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SO what's wrong with this? Doesn't Look Too Bad, Right?
The cantilevered structure of the balconies are fine. There's some blistering paint on a nearby wall but thats just paint work.
The balcony iron work is in good shape, firmly attached and no rust. Caulking could look neater but it's doing its job. All the balconies on the street side are like this, no rotting wood. The rear balconies are another story however.
Did you notice the garage doors? They are roll ups but they have man doors build into them. They haven't been used for cars for years but they operate just fine, manually, and the man doors are functional too.
So has my miss-direction kept you from seeing the really interesting detail?...Maybe.
Here's a close up that should tell the story:
The deck covering material itself. I first zeroed in on it because of how thin it was. Naturally the next question is what is it? I've seen it before, behind and above wood stoves and furnaces but not in this application.
Later I had the chance to ask the owner about it.
I said "That decking material on the front balconies, did you have that put on?" "Yes" he said, " The original wood was rotting".
I said "Yes but the material, the deck..."
"Yes it's like.. a fibreglass.." (owner)
"You mean it's..." (me)
"Yes..It's asbestos." (owner). He admitted it, but he wasn't going to volunteer it until I kept asking.
Asbestos. Asbestos sheet stock. Hard but very brittle.
The good news is that whole 4' by 8' sheets were used. There was no cutting. There is no evidence of friable conditions at the moment. Friable is the high risk condition. Dust is created. Inhaled asbestos dust is the known carcinogen pathway.
The bad news; it's asbestos, it's been there at least 5 years, probably longer. It will start to delaminate and breakdown. It will then be friable. Structurally it is an inappropriate material for this use. It is brittle and unless there is reinforcement underneath (plywood layer and close joist spacing) it is susceptible to impact damage. It will then be friable, instantly. The exposed edges can easily be damaged (picture an errant snow shovel hitting it.)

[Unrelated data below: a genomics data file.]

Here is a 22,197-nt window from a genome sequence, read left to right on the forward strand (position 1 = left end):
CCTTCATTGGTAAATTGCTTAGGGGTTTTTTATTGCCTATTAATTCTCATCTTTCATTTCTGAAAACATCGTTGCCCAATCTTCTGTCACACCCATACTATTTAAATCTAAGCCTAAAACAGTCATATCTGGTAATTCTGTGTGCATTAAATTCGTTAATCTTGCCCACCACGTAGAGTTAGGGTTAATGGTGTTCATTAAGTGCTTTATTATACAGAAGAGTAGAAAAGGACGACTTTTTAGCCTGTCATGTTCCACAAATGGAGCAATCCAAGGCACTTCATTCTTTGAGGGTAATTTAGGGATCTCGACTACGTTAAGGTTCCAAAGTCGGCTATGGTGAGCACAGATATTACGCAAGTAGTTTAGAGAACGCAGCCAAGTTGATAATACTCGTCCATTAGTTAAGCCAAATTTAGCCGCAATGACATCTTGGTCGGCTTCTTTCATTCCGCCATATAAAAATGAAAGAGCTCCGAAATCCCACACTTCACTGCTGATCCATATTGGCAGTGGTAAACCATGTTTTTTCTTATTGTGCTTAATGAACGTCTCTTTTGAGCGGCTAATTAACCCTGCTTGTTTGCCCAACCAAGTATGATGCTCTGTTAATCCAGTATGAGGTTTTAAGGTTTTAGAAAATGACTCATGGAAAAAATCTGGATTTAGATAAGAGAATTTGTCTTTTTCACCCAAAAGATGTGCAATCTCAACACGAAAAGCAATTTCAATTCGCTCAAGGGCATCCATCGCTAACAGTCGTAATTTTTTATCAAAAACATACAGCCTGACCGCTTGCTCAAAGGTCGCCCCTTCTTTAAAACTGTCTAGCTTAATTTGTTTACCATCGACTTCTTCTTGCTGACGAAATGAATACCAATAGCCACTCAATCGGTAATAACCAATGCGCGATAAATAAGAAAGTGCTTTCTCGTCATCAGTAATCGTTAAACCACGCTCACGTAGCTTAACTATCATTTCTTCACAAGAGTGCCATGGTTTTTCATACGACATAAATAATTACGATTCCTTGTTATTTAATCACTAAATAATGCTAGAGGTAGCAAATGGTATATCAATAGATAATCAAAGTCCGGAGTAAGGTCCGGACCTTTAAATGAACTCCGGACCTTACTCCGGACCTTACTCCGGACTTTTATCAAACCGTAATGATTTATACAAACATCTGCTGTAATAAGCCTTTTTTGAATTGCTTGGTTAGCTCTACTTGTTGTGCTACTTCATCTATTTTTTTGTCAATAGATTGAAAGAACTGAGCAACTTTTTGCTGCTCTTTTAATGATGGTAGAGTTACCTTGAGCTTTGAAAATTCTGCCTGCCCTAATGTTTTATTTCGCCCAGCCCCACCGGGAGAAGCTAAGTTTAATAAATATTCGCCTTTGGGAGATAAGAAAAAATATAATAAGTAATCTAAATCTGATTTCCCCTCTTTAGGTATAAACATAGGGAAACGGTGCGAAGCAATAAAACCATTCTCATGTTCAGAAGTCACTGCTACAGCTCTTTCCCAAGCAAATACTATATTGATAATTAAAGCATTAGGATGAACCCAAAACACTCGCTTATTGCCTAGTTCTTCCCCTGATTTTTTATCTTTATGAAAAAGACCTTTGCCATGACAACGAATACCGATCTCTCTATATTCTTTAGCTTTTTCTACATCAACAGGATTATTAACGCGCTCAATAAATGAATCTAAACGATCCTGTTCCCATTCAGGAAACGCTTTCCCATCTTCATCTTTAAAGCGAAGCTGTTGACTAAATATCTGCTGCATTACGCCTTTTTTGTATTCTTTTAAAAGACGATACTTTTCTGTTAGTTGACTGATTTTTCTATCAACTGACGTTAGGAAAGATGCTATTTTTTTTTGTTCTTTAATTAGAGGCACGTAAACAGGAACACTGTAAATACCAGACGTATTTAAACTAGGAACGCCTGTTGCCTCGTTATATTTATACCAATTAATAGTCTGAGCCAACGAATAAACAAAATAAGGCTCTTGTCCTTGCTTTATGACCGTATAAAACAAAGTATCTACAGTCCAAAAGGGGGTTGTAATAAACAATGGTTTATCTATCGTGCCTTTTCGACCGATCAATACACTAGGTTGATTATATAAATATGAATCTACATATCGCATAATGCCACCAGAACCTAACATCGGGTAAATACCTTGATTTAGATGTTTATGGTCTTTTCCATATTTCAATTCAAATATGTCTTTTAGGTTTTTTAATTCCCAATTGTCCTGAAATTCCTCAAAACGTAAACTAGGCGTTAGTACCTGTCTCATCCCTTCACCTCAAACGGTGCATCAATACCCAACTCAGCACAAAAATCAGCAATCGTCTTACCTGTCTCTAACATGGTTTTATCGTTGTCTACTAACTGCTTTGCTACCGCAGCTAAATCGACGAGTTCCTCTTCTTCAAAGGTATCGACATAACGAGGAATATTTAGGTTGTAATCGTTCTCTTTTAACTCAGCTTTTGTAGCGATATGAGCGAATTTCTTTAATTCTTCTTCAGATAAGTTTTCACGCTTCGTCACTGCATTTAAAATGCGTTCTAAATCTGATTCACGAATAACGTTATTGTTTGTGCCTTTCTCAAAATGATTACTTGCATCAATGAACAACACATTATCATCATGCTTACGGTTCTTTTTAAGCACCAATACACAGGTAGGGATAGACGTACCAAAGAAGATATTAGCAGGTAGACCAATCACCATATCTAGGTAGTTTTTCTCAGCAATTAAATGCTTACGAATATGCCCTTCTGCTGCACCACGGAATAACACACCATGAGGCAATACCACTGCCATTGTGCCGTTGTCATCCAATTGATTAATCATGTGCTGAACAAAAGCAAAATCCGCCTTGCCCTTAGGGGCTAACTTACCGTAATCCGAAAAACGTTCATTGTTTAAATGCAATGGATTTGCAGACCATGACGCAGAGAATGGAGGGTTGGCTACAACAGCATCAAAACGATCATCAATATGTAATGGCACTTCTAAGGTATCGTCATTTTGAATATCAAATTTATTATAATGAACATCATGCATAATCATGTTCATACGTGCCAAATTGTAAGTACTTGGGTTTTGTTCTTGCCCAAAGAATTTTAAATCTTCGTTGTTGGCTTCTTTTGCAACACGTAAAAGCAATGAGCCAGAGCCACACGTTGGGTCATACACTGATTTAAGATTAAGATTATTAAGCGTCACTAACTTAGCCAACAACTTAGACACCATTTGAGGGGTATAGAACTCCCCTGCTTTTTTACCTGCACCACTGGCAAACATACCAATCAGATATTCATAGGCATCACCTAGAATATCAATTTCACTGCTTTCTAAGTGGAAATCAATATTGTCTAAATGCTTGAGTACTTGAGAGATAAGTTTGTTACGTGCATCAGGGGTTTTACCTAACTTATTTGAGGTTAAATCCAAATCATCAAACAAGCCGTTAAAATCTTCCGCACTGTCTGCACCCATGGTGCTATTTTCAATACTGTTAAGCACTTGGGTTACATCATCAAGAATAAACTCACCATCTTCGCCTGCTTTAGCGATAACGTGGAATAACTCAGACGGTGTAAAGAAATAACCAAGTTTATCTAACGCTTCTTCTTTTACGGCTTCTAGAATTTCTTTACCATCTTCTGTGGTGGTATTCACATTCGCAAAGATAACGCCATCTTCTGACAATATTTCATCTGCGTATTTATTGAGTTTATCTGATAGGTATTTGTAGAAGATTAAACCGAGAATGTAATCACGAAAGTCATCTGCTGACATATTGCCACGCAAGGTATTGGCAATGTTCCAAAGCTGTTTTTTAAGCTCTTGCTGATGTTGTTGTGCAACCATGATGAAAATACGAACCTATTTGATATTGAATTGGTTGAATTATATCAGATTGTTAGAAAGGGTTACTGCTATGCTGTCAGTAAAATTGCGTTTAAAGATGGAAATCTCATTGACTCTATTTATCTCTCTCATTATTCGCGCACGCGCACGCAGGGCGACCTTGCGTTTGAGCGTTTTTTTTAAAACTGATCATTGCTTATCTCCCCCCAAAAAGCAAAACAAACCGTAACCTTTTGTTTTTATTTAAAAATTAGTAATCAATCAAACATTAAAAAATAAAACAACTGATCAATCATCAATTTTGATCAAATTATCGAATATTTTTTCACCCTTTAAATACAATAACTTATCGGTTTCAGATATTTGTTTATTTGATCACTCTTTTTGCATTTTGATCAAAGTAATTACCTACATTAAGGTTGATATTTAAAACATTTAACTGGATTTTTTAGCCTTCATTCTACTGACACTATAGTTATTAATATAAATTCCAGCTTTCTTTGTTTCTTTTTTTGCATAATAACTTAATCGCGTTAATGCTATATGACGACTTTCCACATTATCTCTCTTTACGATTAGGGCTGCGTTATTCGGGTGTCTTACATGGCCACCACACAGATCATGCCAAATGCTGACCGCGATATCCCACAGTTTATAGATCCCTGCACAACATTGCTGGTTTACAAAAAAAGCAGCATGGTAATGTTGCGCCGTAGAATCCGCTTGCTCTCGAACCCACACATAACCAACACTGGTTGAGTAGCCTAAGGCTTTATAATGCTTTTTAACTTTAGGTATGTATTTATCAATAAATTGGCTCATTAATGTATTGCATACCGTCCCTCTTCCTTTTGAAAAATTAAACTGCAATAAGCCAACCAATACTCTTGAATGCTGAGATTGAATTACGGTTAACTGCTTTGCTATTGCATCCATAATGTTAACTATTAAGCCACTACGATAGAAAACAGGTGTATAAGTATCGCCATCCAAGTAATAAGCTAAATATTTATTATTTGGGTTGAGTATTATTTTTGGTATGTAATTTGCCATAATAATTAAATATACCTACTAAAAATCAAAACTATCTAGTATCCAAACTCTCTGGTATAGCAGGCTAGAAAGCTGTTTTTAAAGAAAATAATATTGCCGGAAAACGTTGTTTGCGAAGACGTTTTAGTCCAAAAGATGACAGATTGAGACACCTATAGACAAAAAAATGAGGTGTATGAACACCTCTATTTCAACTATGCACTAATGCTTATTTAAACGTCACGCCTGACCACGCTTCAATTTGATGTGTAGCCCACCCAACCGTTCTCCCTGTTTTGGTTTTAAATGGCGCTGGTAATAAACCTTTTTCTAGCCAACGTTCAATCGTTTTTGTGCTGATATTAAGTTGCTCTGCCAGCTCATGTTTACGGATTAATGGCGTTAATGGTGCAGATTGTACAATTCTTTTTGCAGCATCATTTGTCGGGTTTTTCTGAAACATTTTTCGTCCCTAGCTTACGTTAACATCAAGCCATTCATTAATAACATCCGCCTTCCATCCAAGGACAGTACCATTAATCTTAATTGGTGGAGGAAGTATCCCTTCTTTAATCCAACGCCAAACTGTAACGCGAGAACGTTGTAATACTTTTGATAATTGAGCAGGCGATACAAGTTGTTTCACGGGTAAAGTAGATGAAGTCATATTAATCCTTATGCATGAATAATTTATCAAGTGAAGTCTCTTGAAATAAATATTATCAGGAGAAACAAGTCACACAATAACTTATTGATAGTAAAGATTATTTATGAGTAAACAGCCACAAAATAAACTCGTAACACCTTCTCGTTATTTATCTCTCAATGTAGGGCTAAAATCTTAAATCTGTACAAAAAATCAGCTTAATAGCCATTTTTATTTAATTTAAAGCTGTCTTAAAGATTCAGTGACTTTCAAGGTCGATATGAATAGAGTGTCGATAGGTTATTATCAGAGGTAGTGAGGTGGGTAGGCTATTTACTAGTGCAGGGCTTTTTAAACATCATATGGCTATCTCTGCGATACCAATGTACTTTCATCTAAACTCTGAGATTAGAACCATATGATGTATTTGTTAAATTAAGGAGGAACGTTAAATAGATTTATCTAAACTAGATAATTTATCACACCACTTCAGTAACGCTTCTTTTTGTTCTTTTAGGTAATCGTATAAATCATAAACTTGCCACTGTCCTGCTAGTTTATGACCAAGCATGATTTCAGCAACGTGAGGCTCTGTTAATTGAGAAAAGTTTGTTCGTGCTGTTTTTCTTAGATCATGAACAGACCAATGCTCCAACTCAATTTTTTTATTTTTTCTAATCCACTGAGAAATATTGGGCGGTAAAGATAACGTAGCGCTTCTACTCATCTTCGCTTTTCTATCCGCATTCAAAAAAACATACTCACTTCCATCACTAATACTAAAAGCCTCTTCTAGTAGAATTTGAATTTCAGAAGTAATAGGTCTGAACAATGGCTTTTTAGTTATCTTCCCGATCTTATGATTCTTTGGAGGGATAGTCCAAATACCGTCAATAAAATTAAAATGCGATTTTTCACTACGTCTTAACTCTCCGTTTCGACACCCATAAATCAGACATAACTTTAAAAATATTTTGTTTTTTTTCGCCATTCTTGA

So if you are in the Montreal area, and are planning to buy or sell property, you need these risks identified. You can contact me for a full inspection or an issue specific consultation. I can also send samples and have them blind tested at independent laboratories.
Usually I'm presenting an aspect of home maintenance, value improvement or 'how too' instructions to feature best practice ways to do things around building and property issues.
Some times it's building tech history or how thing came to be as they are, the back story on terms, expressions and phrases.
I keep track of the strange, the unique, the special and interesting things I get to see, including the dangers. These are filed as OMGs. OMGs always have photos, so I share the file with you from time to time.
The rest come out of thin air. More than once I start writing a comment on someone else's blog and end up inking a whole new blog. Am I inspired or am I ranting? You can decide.
Disclaimer: ActiveRain Corp. does not necessarily endorse the real estate agents, loan officers and brokers listed on this site. These real estate profiles, blogs and blog entries are provided here as a courtesy to our visitors to help them make an informed decision when buying or selling a house. ActiveRain Corp. takes no responsibility for the content in these profiles, that are written by the members of this community.